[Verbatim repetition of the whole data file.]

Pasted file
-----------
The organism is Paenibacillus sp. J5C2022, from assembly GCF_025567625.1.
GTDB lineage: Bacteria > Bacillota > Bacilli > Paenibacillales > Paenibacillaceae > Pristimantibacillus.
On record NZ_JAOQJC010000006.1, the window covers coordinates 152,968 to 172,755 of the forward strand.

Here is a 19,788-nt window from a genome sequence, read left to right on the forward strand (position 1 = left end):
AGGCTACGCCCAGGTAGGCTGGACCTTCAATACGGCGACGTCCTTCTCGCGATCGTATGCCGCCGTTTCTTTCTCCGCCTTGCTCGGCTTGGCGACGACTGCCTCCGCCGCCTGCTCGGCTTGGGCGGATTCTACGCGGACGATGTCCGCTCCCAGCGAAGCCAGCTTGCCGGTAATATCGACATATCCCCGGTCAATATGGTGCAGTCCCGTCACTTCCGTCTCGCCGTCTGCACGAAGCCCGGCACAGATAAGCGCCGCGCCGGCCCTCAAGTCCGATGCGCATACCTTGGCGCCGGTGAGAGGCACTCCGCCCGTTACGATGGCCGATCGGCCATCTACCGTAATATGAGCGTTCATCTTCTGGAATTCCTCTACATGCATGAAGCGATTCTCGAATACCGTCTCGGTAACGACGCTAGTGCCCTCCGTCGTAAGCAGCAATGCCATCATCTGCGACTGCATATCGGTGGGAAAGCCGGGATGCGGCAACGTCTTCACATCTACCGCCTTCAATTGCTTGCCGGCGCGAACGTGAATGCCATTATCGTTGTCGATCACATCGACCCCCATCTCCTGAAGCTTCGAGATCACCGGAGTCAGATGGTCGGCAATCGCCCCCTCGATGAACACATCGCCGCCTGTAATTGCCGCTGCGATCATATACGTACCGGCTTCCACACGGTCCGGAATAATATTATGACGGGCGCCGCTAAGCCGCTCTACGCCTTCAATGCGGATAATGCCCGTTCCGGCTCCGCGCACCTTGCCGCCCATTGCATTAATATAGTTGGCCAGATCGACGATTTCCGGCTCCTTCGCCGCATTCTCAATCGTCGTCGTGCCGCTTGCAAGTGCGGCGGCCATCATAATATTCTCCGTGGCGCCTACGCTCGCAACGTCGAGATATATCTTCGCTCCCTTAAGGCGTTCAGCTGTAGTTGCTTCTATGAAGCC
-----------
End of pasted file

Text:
The organism is Paenibacillus sp. J5C2022, from assembly GCF_025567625.1.
GTDB lineage: Bacteria > Bacillota > Bacilli > Paenibacillales > Paenibacillaceae > Pristimantibacillus.
On record NZ_JAOQJC010000006.1, the window covers coordinates 152,968 to 172,755 of the forward strand.

Here is a 19,788-nt window from a genome sequence, read left to right on the forward strand (position 1 = left end):
AGGCTACGCCCAGGTAGGCTGGACCTTCAATACGGCGACGTCCTTCTCGCGATCGTATGCCGCCGTTTCTTTCTCCGCCTTGCTCGGCTTGGCGACGACTGCCTCCGCCGCCTGCTCGGCTTGGGCGGATTCTACGCGGACGATGTCCGCTCCCAGCGAAGCCAGCTTGCCGGTAATATCGACATATCCCCGGTCAATATGGTGCAGTCCCGTCACTTCCGTCTCGCCGTCTGCACGAAGCCCGGCACAGATAAGCGCCGCGCCGGCCCTCAAGTCCGATGCGCATACCTTGGCGCCGGTGAGAGGCACTCCGCCCGTTACGATGGCCGATCGGCCATCTACCGTAATATGAGCGTTCATCTTCTGGAATTCCTCTACATGCATGAAGCGATTCTCGAATACCGTCTCGGTAACGACGCTAGTGCCCTCCGTCGTAAGCAGCAATGCCATCATCTGCGACTGCATATCGGTGGGAAAGCCGGGATGCGGCAACGTCTTCACATCTACCGCCTTCAATTGCTTGCCGGCGCGAACGTGAATGCCATTATCGTTGTCGATCACATCGACCCCCATCTCCTGAAGCTTCGAGATCACCGGAGTCAGATGGTCGGCAATCGCCCCCTCGATGAACACATCGCCGCCTGTAATTGCCGCTGCGATCATATACGTACCGGCTTCCACACGGTCCGGAATAATATTATGACGGGCGCCGCTAAGCCGCTCTACGCCTTCAATGCGGATAATGCCCGTTCCGGCTCCGCGCACCTTGCCGCCCATTGCATTAATATAGTTGGCCAGATCGACGATTTCCGGCTCCTTCGCCGCATTCTCAATCGTCGTCGTGCCGCTTGCAAGTGCGGCGGCCATCATAATATTCTCCGTGGCGCCTACGCTCGCAACGTCGAGATATATCTTCGCTCCCTTAAGGCGTTCAGCTGTAGTTGCTTCTATGAAGCC